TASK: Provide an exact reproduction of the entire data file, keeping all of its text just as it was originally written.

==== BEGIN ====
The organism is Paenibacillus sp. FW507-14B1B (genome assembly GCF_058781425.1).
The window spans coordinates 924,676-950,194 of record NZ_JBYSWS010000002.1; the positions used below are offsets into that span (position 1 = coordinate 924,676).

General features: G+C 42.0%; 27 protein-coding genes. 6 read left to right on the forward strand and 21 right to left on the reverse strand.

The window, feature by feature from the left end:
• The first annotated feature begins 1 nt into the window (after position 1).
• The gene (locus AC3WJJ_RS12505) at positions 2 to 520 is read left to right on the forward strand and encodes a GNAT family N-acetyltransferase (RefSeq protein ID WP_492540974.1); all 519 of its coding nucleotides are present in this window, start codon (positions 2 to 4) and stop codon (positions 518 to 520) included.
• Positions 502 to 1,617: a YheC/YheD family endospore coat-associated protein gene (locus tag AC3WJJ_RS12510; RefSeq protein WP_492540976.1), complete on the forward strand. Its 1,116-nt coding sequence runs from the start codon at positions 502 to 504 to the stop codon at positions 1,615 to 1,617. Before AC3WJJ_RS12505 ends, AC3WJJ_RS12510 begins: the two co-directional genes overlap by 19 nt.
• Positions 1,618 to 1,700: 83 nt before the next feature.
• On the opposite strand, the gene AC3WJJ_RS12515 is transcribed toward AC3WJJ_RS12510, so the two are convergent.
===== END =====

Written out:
The organism is Paenibacillus sp. FW507-14B1B (genome assembly GCF_058781425.1).
The window spans coordinates 924,676-950,194 of record NZ_JBYSWS010000002.1; the positions used below are offsets into that span (position 1 = coordinate 924,676).

General features: G+C 42.0%; 27 protein-coding genes. 6 read left to right on the forward strand and 21 right to left on the reverse strand.

The window, feature by feature from the left end:
• The first annotated feature begins 1 nt into the window (after position 1).
• The gene (locus AC3WJJ_RS12505) at positions 2 to 520 is read left to right on the forward strand and encodes a GNAT family N-acetyltransferase (RefSeq protein ID WP_492540974.1); all 519 of its coding nucleotides are present in this window, start codon (positions 2 to 4) and stop codon (positions 518 to 520) included.
• Positions 502 to 1,617: a YheC/YheD family endospore coat-associated protein gene (locus tag AC3WJJ_RS12510; RefSeq protein WP_492540976.1), complete on the forward strand. Its 1,116-nt coding sequence runs from the start codon at positions 502 to 504 to the stop codon at positions 1,615 to 1,617. Before AC3WJJ_RS12505 ends, AC3WJJ_RS12510 begins: the two co-directional genes overlap by 19 nt.
• Positions 1,618 to 1,700: 83 nt before the next feature.
• On the opposite strand, the gene AC3WJJ_RS12515 is transcribed toward AC3WJJ_RS12510, so the two are convergent.